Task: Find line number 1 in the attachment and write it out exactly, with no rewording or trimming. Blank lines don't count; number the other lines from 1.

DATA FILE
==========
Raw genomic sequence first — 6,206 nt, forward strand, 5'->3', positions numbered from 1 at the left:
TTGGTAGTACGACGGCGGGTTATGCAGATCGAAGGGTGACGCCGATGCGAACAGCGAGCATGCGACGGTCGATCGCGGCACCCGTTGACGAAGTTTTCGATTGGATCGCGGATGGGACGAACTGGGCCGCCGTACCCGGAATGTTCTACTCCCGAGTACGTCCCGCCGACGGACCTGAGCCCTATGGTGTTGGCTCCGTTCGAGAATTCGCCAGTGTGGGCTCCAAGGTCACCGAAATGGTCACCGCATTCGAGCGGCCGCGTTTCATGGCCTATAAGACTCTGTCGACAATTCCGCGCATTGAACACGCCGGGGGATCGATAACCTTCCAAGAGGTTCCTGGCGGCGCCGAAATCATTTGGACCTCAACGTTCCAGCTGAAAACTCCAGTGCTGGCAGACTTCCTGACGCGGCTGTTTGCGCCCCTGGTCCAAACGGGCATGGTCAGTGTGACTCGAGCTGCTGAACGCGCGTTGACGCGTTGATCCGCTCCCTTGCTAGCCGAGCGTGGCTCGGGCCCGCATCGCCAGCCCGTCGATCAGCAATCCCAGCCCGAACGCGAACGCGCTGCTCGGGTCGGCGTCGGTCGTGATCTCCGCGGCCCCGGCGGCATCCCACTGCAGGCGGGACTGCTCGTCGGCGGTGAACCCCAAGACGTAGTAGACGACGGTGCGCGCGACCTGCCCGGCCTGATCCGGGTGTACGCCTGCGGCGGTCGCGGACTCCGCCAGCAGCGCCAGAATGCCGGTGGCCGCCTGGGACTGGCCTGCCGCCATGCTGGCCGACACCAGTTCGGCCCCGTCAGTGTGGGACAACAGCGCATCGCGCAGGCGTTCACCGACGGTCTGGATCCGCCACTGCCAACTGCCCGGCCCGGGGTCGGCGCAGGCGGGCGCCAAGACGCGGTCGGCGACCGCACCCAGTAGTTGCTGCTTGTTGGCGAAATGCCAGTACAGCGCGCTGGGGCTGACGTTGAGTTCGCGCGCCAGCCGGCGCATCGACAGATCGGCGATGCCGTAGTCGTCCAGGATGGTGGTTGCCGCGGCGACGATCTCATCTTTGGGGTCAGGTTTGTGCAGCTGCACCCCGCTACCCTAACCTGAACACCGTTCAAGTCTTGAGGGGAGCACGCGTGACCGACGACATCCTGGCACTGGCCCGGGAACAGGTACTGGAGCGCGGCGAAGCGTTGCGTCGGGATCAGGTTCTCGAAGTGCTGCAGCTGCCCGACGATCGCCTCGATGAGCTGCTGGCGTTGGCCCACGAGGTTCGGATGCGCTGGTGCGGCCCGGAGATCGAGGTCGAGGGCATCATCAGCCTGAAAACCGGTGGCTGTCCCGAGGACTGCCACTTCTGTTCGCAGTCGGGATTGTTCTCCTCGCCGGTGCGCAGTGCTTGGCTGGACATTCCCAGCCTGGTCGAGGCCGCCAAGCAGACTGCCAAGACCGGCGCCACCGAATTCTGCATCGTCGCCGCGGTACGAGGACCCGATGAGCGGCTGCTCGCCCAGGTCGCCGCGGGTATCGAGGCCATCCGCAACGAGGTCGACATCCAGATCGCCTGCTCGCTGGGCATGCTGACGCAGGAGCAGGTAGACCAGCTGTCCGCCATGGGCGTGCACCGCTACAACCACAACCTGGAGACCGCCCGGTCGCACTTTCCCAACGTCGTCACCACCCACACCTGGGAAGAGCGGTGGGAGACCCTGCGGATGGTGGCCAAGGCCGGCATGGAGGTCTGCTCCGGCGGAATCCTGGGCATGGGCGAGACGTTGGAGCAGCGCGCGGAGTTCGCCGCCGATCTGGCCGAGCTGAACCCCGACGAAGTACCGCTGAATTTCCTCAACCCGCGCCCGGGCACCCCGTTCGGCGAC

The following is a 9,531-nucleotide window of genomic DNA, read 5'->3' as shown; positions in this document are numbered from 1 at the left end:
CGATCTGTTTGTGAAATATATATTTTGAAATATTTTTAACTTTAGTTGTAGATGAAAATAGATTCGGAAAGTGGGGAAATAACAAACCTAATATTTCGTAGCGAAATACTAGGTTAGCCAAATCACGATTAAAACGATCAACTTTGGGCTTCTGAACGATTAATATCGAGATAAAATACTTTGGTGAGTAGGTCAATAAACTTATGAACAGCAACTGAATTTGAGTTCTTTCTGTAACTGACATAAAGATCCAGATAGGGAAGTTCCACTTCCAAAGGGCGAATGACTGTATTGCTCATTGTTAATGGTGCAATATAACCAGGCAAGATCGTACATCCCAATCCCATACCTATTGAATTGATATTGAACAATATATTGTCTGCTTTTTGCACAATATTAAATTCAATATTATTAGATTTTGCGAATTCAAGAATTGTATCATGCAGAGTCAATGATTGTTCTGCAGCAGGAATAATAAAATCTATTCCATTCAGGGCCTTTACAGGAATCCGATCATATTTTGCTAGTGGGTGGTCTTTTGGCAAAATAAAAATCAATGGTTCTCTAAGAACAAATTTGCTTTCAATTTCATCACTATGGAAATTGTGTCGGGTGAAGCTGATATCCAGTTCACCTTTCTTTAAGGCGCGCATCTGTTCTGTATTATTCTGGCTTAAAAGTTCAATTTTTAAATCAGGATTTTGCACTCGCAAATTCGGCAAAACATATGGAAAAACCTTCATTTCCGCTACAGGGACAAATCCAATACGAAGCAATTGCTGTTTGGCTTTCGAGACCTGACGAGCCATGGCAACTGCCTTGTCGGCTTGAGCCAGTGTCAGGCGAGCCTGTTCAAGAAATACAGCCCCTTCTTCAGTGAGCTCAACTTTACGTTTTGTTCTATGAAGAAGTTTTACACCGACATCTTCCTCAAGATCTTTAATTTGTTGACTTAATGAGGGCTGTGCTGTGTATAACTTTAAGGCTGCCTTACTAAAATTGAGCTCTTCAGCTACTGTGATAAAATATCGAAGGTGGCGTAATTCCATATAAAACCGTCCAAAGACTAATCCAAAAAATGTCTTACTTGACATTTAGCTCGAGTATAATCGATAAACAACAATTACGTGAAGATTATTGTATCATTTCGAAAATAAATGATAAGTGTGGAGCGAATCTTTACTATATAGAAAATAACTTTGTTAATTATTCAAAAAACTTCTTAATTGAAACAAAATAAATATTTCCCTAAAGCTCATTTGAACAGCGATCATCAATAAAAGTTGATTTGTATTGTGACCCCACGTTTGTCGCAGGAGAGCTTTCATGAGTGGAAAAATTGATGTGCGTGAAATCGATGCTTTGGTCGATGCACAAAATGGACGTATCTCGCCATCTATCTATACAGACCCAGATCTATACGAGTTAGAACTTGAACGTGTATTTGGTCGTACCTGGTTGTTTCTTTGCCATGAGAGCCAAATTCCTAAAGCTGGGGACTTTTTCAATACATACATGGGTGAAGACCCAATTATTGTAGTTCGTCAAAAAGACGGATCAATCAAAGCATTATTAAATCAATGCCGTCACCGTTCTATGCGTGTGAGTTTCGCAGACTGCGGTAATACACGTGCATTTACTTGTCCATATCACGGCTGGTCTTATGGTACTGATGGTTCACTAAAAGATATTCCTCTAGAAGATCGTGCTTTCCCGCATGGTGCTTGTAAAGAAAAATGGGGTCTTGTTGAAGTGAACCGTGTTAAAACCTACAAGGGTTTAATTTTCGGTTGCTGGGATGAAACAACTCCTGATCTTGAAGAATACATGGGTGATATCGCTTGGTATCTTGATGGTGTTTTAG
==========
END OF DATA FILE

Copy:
Raw genomic sequence first — 6,206 nt, forward strand, 5'->3', positions numbered from 1 at the left: